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Throwback Travel: New Orleans

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Canal Street in its neon glory, circa 1952 (Photograph by Justin Locke, National Geographic Creative)

Canal Street, 1952. Golden-age New Orleans. With roughly 600,000 residents, the city counted itself an urban heavyweight, and its grand boulevard reflected its muscle.

Plotted as a shipping channel following the 1803 Louisiana Purchase, Canal Street held water in name only, becoming the demarcation line between the French Vieux Carré and New Orleans’s growing Anglophone neighborhoods.

Part Times Square, part Fifth Avenue, Canal Street quickly became the site of civic celebration (Mardi Gras parades) and confrontation—from 19th-century street fights to sit-ins during the struggle for Civil Rights.

But by the 1980s, Canal was on the ropes. Crime rose. The theaters shut down. Proliferating fast food restaurants and tacky souvenir shops turned the air greasy with cupidity.

Now, more than a decade after Katrina, the street is spiffing up. Announcements of new hotels and apartment projects are giving local Times-Picayune reporters good copy and the Saenger and Joy’s marquees are a-twinkle once more.

Here are a few interesting intersections related to the famed thoroughfare:

In the rest of the world, the strip of land in the middle of a roadway is called a median. Not in New Orleans. There it’s a “neutral ground,” a reference to Canal Street’s role as a dividing line separating the French Quarter and its Latin air from the American side of the city.

Some of the first shop owners on Canal Street were Jewish. In the late 1840s, Judah Touro convinced a local church to relocate and went on to build a retail empire known as the “Touro Buildings” on the burgeoning boulevard between Bourbon and Royal. All but one of the dozen stores he owned were destroyed by fire in the late 19th century.

Touro used his business profits to found a New Orleans synagogue, an almshouse, and an infirmary for sailors ailing from yellow fever. He also donated funds that led to the opening of New York’s Mount Sinai Hospital, where Joan Rivers died. Rivers was close pals with voodoo priestess Sallie Ann Glassman. The comic attended Glassman’s Big Easy wedding in 2012, playing two sold-out shows at Café Istanbul as a present to the bride (her last performance in the city).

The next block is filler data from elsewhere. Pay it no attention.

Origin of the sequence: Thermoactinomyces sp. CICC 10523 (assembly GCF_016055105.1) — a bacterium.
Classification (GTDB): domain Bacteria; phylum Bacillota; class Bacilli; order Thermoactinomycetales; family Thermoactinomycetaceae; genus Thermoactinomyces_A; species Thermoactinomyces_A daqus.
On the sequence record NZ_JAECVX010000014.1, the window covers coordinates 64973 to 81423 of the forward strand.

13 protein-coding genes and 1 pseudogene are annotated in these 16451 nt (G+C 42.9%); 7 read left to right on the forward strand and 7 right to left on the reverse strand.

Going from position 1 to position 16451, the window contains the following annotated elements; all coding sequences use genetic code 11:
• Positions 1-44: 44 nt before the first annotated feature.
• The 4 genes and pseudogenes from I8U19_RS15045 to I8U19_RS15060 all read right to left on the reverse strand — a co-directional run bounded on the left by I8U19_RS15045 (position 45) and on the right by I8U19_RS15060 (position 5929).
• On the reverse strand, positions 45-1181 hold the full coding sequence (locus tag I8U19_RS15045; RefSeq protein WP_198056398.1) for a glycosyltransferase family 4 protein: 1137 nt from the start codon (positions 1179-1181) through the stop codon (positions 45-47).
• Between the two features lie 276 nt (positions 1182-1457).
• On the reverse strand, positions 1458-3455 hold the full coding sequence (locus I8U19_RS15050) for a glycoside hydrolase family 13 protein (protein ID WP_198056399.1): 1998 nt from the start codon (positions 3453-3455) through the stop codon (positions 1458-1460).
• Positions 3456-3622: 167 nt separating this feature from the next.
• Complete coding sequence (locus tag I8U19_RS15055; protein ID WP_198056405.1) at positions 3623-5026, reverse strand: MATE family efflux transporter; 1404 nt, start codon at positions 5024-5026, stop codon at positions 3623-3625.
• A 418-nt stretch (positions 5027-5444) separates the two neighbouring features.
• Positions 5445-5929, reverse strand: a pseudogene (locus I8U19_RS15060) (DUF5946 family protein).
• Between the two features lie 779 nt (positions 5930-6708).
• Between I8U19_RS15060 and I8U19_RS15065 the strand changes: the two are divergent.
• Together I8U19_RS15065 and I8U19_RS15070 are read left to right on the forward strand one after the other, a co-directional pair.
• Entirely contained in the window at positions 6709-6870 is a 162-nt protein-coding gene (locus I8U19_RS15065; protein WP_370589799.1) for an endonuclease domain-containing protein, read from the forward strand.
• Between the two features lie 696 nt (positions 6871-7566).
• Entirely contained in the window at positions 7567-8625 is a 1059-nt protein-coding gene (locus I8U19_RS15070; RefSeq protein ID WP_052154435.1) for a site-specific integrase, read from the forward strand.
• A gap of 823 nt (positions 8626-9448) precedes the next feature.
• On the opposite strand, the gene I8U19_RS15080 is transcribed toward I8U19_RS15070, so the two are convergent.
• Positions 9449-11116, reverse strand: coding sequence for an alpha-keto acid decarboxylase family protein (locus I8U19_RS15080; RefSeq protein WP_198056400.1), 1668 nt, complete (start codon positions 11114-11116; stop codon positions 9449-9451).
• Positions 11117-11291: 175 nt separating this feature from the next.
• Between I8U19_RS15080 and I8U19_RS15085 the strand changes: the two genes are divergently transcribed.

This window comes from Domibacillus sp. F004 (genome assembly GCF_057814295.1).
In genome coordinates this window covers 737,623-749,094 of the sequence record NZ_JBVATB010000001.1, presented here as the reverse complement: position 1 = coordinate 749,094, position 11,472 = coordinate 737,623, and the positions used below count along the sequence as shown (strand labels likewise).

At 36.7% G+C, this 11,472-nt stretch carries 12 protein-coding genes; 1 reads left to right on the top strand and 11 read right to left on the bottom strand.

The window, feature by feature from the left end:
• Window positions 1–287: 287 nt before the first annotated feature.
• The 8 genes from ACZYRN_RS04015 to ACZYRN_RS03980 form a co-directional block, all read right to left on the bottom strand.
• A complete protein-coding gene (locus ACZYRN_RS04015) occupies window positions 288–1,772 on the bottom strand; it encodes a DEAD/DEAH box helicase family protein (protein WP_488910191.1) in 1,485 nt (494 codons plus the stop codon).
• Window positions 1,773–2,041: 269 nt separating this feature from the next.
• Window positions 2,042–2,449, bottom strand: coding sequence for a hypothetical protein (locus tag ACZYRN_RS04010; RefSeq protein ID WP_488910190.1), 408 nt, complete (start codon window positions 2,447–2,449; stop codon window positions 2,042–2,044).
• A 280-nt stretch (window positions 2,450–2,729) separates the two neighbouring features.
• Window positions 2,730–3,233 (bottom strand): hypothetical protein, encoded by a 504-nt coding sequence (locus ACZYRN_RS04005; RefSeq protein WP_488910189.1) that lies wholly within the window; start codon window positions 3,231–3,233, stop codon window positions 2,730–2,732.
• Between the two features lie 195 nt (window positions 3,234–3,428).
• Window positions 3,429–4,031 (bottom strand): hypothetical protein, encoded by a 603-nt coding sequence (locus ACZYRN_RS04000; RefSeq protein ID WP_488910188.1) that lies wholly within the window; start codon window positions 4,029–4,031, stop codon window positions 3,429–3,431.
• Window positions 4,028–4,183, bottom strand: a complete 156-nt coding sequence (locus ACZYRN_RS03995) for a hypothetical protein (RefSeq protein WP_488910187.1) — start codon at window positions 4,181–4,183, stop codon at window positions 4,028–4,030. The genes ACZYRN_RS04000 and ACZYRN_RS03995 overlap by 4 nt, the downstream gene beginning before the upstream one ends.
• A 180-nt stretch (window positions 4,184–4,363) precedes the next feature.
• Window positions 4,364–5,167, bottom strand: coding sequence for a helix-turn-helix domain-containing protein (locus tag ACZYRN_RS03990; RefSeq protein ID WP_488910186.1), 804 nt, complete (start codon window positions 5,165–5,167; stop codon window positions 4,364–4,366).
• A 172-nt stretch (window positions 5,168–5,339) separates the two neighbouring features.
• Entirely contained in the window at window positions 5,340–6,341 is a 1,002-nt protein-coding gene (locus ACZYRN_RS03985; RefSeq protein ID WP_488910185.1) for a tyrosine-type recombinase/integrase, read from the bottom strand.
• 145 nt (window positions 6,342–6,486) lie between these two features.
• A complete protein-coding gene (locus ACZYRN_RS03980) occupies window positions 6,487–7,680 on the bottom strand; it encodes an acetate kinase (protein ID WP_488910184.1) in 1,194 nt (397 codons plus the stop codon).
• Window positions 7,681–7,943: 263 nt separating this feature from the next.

Mr. Bingle—a gigantic papier-mâché snowman that served as the de facto mascot for the Maison Blanche department store—became a cherished Canal Street staple each Christmas beginning in 1949. The cultural icon, with his round white face and dotted eyes, is rumored to be the inspiration for Mr. Bill, the iconic Saturday Night Live puppet created by New Orleanian Walter Williams.

“Oh, nooooo!” Mr. Bill’s tormentor “Mr. Hands” was Vance DeGeneres, brother of talk show star Ellen. The family grew up in New Orleans.

In the 800 block of Canal stands a statue of Ignatius J. Reilly, the beloved protagonist of author John Kennedy O’Toole’s A Confederacy of Dunces. Many of the novel’s scenes are set on or near Canal Street.

Cinematic ambitions for Kennedy’s Pulitzer Prize-winning novel appear cursed. Its obese and slovenly hero was to have been portrayed by John Belushi, John Candy, and Chris Farley. All died before production could begin. Zach Galifianakis is the subject of current speculation.

Canal Street is reputed to have been home to the world’s first movie theater—a business devoted exclusively to showing films for profit. Vitascope Hall opened its doors in 1896. The New Orleans Regency Hyatt paid tribute to the historic institution by naming its bar in its honor.

Canal Street is the dramatic ending for many big Mardi Gras parades. The annual number of shiny Chinese-made beads thrown in them is estimated to weigh more than 12,000 tons.

Though some beads end up in the garbage, most are now recycled. Artist Stephan Wanger does more than his part by using the colorful baubles to create massive murals. In December 2013, Wanger achieved Guinness World Record status with “Une Rue Principale en Louisiana” (“A Main Street in Louisiana”), a 48-foot-wide mosaic.

Not all Canal Street throngs were happy ones. In 1874, a gang of white supremacists calling themselves the White League fought the city’s integrated local police force, who were backed by federal troops occupying former Confederate states. In 1891, Southern whites, by then back in power, erected an obelisk on Canal celebrating the League. City politicians, embarrassed by its message, later removed it. The tribute now sits between a parking garage and rail tracks.

Andrew Nelson is a contributing editor at National Geographic Traveler magazine. Follow his adventures in wanderlust on Twitter @andrewnelson.

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